May 11, 2017 Slideshows » Special Issues

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Visit Comanche National Grassland 

The premise of the trip went this way: Front Rangers generally head west, where the mountains and many rivers are, for most of their outdoor adventuring. There's often a bit of northward or southern drift along those paths, but rarely do you hear your friends, even the fishermen and -women, talk of going east.

Yes, Springs folk do make the Calhan drive regularly for the Paint Mines Interpretive Park, but what else? What's worthwhile on all the rest of that map — nearly half the state? With 20 years now living in Colorado (and much travel through its western areas), I couldn't answer that question.

So I studied my map. And quickly my eye came to two out of the nation's 20 National Grasslands: Pawnee and Comanche.

Pawnee's up against the Nebraska and Wyoming state lines, and will have to be the subject of a future writing. For our quick weekend trip, we opted instead to point toward the New Mexico and Oklahoma borders and get our feet wet in Comanche. With brief research, we were now learning of Comanche's key attraction, the longest dinosaur footprint trackway in the country, amazingly preserved from the Jurassic period. (Bolivia hosts the longest in the world, by the way, from the Cretaceous period.)

Further reading revealed more sites of interest, including nearby preserved homesteads as well as rock art around dramatic canyon areas. What we'd ignorantly presumed to be empty prairie nothingness with few contours and features turned out to be, well, empty prairie nothingness with few, but very interesting contours and features.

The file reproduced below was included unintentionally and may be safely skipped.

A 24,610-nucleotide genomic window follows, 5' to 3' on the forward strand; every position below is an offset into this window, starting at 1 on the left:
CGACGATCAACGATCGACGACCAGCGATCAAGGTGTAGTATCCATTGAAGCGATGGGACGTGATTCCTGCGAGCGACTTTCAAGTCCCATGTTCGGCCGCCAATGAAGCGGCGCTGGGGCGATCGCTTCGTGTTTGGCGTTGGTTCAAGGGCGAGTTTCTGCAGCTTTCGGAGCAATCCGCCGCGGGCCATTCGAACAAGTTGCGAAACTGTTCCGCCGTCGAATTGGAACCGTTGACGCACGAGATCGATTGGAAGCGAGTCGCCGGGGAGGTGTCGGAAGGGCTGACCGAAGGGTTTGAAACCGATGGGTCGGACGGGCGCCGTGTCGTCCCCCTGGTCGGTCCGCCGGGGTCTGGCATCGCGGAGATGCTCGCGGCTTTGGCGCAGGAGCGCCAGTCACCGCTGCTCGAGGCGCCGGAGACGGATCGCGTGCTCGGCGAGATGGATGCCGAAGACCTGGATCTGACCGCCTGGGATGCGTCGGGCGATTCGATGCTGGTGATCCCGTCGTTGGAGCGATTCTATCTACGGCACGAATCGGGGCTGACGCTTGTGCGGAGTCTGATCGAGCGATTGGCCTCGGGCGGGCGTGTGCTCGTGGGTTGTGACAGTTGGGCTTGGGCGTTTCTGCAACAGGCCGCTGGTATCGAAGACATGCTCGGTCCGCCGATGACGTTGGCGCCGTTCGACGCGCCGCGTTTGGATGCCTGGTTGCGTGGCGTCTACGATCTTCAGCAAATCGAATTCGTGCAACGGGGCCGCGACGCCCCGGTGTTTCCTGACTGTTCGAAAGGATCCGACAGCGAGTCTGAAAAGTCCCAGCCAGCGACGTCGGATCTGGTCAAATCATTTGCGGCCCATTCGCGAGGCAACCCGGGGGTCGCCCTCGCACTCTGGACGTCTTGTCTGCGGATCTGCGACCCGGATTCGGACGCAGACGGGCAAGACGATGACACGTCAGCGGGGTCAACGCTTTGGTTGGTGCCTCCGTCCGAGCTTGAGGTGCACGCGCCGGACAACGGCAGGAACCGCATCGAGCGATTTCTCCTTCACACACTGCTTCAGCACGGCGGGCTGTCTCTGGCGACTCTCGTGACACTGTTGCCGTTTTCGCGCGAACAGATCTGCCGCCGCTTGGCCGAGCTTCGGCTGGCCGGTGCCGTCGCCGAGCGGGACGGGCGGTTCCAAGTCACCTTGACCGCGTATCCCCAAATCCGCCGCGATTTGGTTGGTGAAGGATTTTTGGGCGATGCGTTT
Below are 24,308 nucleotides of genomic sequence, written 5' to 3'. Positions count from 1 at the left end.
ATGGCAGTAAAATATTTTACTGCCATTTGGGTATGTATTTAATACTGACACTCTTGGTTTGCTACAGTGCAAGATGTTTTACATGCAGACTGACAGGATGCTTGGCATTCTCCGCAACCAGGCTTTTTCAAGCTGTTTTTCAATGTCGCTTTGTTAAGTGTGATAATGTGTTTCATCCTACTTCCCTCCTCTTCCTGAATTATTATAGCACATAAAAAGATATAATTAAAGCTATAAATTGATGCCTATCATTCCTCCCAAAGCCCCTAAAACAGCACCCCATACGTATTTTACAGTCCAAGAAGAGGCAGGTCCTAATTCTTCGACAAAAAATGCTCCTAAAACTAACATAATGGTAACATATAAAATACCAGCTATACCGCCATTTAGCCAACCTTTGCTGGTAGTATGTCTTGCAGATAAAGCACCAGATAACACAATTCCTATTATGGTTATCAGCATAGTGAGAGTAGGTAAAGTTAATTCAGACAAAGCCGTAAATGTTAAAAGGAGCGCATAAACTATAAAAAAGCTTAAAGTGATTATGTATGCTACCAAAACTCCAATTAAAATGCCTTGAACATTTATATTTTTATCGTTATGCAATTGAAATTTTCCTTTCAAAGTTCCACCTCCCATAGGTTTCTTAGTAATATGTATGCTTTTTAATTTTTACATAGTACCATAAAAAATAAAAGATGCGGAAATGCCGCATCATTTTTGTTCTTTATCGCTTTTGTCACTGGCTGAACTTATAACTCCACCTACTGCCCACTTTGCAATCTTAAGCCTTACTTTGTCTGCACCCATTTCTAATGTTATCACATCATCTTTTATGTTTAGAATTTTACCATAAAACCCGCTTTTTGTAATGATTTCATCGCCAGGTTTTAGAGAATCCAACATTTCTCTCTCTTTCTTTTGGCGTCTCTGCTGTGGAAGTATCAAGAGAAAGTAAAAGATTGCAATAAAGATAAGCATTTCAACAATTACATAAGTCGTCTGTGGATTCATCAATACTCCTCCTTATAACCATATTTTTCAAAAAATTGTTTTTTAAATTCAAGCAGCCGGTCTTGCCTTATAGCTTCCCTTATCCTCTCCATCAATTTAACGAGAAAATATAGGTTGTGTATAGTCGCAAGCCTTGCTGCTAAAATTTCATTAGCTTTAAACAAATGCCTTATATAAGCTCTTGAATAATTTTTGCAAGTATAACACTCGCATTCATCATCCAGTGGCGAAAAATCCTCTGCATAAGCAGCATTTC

Matthew Schniper
Remains from a settler's site.
Matthew Schniper
Cacti starting to bloom.
Matthew Schniper
A headstone at the Dolores Mission and Cemetery.
Matthew Schniper
The grave sites date back to between the 1870s and 1890s.
Matthew Schniper
A cross still stands.
Matthew Schniper
Welcome to the Purgatoire River Valley, now called Picket Wire Canyonlands.
Matthew Schniper
The cemetery and mission sit right alongside the trail, on the way to the dinosaur tracks.
Matthew Schniper
The Jurassic tracks are the highlight, offering more than 100 individual trackways.
Matthew Schniper
Most tracks belong to Apatosaurus and Allosaurus.
Matthew Schniper
150 million years ago, this area hosted a shallow lake in a tropical climate. These tracks would have been imprinted along a muddy shoreline.
Matthew Schniper
Walk like a dinosaur.
Matthew Schniper
The Purgatoire River, running unusually high during our visit, separates several of the track sites.
Matthew Schniper
It's just over five miles one-way from the Withers Canyon Trailhead to the dinosaur track site. Some hike, we rode bikes.
Matthew Schniper
Though called a grassland, there's obviously plenty of more flora to enjoy.
Matthew Schniper
Fat bikes fare well in sandy spots and for rolling over many rocks in the path.
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Matthew Schniper
Remains from a settler's site.
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